Clearer skies over North America's eastern regions offered some of the best viewing of Tuesday's early-morning total lunar eclipse, the first lunar eclipse to occur on the winter solstice since 1632. Make plans now for the next total lunar eclipse to be widely viewable in North America on a winter solstice. The date: Dec. 21, 2094.
The eclipse was the first total lunar eclipise with the potential to be viewed coast-to-coast in North America since 2007. Cloudy conditions on the west side of the continent obscured views in many areas. The Boston Globe and Vancouver (B.C.) Sun presented interesting photo galleries related to the eclipse, and astrophotograher William Castleman has posted a 2-minute time-lapse video of the event.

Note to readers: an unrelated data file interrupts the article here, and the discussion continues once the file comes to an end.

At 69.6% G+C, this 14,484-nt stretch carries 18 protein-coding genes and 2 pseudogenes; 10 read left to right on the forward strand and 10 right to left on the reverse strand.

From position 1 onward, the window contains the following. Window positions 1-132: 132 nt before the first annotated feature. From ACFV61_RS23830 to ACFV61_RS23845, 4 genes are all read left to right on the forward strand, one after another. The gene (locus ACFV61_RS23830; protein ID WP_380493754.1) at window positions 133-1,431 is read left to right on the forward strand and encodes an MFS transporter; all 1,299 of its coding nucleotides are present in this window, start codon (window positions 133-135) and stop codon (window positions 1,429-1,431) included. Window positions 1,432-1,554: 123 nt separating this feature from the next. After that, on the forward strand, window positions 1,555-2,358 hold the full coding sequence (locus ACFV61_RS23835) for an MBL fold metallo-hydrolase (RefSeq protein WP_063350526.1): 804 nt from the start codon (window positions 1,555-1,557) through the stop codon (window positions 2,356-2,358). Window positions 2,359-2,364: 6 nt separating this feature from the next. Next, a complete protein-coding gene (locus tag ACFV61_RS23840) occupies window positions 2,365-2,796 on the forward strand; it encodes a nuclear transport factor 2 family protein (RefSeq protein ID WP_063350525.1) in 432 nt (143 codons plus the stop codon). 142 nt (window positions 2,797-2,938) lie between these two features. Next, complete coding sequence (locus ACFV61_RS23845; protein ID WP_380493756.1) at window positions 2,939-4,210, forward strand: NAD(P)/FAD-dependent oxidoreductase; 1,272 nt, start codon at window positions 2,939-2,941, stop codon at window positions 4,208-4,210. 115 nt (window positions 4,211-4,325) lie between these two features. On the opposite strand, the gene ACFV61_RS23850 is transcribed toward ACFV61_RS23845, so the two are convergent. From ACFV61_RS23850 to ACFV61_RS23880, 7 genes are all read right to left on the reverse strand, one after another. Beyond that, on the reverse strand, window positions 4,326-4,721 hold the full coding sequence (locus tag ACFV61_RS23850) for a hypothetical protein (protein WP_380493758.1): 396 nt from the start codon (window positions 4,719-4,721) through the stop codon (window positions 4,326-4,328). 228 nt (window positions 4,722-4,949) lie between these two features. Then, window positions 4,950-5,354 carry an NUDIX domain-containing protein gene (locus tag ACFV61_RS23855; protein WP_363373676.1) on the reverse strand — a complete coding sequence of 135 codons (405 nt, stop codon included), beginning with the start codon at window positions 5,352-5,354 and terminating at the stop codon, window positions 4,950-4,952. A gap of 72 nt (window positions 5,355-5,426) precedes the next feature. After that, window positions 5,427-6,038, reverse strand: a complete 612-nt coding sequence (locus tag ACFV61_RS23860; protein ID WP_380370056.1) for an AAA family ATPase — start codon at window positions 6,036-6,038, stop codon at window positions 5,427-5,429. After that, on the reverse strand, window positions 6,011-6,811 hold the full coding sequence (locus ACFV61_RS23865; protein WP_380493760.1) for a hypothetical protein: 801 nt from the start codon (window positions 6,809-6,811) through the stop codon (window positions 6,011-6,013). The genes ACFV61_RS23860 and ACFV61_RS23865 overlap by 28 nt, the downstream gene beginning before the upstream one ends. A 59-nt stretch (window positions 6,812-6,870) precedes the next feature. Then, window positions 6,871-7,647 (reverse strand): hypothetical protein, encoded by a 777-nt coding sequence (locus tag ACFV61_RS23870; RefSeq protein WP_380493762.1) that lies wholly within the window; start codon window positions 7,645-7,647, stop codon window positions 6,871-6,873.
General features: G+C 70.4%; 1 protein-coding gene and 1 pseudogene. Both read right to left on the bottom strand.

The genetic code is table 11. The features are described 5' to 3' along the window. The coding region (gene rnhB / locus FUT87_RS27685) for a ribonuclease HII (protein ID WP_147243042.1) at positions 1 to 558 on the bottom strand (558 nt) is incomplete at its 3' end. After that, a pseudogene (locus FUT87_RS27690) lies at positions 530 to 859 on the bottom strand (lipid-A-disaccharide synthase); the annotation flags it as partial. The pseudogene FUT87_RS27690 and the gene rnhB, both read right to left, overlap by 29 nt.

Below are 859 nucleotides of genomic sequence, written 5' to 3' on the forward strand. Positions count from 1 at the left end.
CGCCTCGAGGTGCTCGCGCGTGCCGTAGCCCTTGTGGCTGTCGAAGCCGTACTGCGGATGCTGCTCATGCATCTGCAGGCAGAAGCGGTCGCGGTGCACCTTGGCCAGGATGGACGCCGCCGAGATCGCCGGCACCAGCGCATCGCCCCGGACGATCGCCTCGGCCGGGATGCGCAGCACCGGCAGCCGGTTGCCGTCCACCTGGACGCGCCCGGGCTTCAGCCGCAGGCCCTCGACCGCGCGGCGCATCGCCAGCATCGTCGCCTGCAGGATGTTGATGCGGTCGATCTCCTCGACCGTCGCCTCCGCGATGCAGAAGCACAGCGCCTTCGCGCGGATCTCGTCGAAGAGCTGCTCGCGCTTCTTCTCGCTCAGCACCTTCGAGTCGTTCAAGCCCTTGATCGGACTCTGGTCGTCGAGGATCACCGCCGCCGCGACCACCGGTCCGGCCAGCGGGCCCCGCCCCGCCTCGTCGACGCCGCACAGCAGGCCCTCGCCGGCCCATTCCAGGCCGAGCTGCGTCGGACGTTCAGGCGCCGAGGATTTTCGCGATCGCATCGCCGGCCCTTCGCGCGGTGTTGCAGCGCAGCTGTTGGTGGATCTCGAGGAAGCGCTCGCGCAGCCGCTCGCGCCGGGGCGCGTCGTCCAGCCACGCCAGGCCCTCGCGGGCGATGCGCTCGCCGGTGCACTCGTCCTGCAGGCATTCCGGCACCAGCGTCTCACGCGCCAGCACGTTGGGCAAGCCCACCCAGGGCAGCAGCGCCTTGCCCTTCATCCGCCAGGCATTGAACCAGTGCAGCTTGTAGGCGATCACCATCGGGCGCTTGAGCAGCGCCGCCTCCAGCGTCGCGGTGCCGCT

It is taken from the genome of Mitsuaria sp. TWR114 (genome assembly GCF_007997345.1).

According to NASA, the earth's shadow began cutting into the full moon's circle at 1:33 a.m. EST on Tuesday morning (Dec. 21). The eclipse reached totality at 2:41 a.m. EST, lasting 72 minutes. The moon was deepest in earth's shadow at 3:17 a.m. EST.
Two total lunar eclipses are expected in 2011, but neither will be widely viewable in North America.
(Note: This post contains updated content; our original report published Dec. 20 previewed the eclipse.)